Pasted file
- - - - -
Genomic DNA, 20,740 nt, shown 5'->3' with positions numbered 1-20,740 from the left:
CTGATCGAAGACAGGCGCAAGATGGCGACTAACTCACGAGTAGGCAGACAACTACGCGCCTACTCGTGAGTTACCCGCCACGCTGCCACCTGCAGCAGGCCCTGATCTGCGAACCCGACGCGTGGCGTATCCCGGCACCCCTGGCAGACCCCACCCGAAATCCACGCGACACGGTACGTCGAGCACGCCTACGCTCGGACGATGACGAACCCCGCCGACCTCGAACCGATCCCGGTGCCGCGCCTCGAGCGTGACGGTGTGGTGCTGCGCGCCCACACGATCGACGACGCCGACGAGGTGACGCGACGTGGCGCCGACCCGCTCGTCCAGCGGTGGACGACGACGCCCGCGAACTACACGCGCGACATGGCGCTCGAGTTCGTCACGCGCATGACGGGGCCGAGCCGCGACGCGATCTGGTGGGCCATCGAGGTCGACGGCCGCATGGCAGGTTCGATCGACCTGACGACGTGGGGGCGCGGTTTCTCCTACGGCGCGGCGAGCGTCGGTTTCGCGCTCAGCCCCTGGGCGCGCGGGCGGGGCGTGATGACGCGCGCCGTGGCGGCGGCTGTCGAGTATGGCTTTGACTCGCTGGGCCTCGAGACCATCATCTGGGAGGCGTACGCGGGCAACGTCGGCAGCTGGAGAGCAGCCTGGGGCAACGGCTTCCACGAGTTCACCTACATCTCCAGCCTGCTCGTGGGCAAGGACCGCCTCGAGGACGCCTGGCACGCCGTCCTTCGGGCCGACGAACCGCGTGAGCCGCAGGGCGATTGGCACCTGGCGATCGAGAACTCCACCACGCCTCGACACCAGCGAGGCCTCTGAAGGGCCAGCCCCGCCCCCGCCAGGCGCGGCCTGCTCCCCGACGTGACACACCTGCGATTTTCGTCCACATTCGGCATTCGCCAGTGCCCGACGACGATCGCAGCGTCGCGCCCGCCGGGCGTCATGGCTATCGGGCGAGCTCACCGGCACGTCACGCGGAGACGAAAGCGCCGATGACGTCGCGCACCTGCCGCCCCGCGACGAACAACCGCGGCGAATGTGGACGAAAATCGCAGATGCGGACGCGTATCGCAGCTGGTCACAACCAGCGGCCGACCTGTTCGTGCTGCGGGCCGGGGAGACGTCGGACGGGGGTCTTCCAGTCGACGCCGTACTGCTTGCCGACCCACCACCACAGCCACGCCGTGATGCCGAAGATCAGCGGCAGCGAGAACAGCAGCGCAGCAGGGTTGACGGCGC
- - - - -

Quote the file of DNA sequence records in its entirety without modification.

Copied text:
Genomic DNA, 20,740 nt, shown 5'->3' with positions numbered 1-20,740 from the left:
CTGATCGAAGACAGGCGCAAGATGGCGACTAACTCACGAGTAGGCAGACAACTACGCGCCTACTCGTGAGTTACCCGCCACGCTGCCACCTGCAGCAGGCCCTGATCTGCGAACCCGACGCGTGGCGTATCCCGGCACCCCTGGCAGACCCCACCCGAAATCCACGCGACACGGTACGTCGAGCACGCCTACGCTCGGACGATGACGAACCCCGCCGACCTCGAACCGATCCCGGTGCCGCGCCTCGAGCGTGACGGTGTGGTGCTGCGCGCCCACACGATCGACGACGCCGACGAGGTGACGCGACGTGGCGCCGACCCGCTCGTCCAGCGGTGGACGACGACGCCCGCGAACTACACGCGCGACATGGCGCTCGAGTTCGTCACGCGCATGACGGGGCCGAGCCGCGACGCGATCTGGTGGGCCATCGAGGTCGACGGCCGCATGGCAGGTTCGATCGACCTGACGACGTGGGGGCGCGGTTTCTCCTACGGCGCGGCGAGCGTCGGTTTCGCGCTCAGCCCCTGGGCGCGCGGGCGGGGCGTGATGACGCGCGCCGTGGCGGCGGCTGTCGAGTATGGCTTTGACTCGCTGGGCCTCGAGACCATCATCTGGGAGGCGTACGCGGGCAACGTCGGCAGCTGGAGAGCAGCCTGGGGCAACGGCTTCCACGAGTTCACCTACATCTCCAGCCTGCTCGTGGGCAAGGACCGCCTCGAGGACGCCTGGCACGCCGTCCTTCGGGCCGACGAACCGCGTGAGCCGCAGGGCGATTGGCACCTGGCGATCGAGAACTCCACCACGCCTCGACACCAGCGAGGCCTCTGAAGGGCCAGCCCCGCCCCCGCCAGGCGCGGCCTGCTCCCCGACGTGACACACCTGCGATTTTCGTCCACATTCGGCATTCGCCAGTGCCCGACGACGATCGCAGCGTCGCGCCCGCCGGGCGTCATGGCTATCGGGCGAGCTCACCGGCACGTCACGCGGAGACGAAAGCGCCGATGACGTCGCGCACCTGCCGCCCCGCGACGAACAACCGCGGCGAATGTGGACGAAAATCGCAGATGCGGACGCGTATCGCAGCTGGTCACAACCAGCGGCCGACCTGTTCGTGCTGCGGGCCGGGGAGACGTCGGACGGGGGTCTTCCAGTCGACGCCGTACTGCTTGCCGACCCACCACCACAGCCACGCCGTGATGCCGAAGATCAGCGGCAGCGAGAACAGCAGCGCAGCAGGGTTGACGGCGC